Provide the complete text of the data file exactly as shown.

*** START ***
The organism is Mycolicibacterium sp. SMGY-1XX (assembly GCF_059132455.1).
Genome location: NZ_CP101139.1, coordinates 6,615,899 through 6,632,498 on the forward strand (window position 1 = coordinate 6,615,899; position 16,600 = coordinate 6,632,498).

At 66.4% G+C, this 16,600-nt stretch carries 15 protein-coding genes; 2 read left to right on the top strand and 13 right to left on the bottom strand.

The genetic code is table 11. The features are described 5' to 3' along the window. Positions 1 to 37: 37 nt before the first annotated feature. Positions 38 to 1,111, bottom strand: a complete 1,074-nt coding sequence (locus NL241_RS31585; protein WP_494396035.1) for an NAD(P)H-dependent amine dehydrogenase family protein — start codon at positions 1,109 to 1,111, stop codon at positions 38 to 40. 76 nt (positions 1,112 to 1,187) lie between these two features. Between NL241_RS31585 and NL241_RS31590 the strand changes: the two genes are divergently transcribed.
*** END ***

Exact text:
The organism is Mycolicibacterium sp. SMGY-1XX (assembly GCF_059132455.1).
Genome location: NZ_CP101139.1, coordinates 6,615,899 through 6,632,498 on the forward strand (window position 1 = coordinate 6,615,899; position 16,600 = coordinate 6,632,498).

At 66.4% G+C, this 16,600-nt stretch carries 15 protein-coding genes; 2 read left to right on the top strand and 13 right to left on the bottom strand.

The genetic code is table 11. The features are described 5' to 3' along the window. Positions 1 to 37: 37 nt before the first annotated feature. Positions 38 to 1,111, bottom strand: a complete 1,074-nt coding sequence (locus NL241_RS31585; protein WP_494396035.1) for an NAD(P)H-dependent amine dehydrogenase family protein — start codon at positions 1,109 to 1,111, stop codon at positions 38 to 40. 76 nt (positions 1,112 to 1,187) lie between these two features. Between NL241_RS31585 and NL241_RS31590 the strand changes: the two genes are divergently transcribed.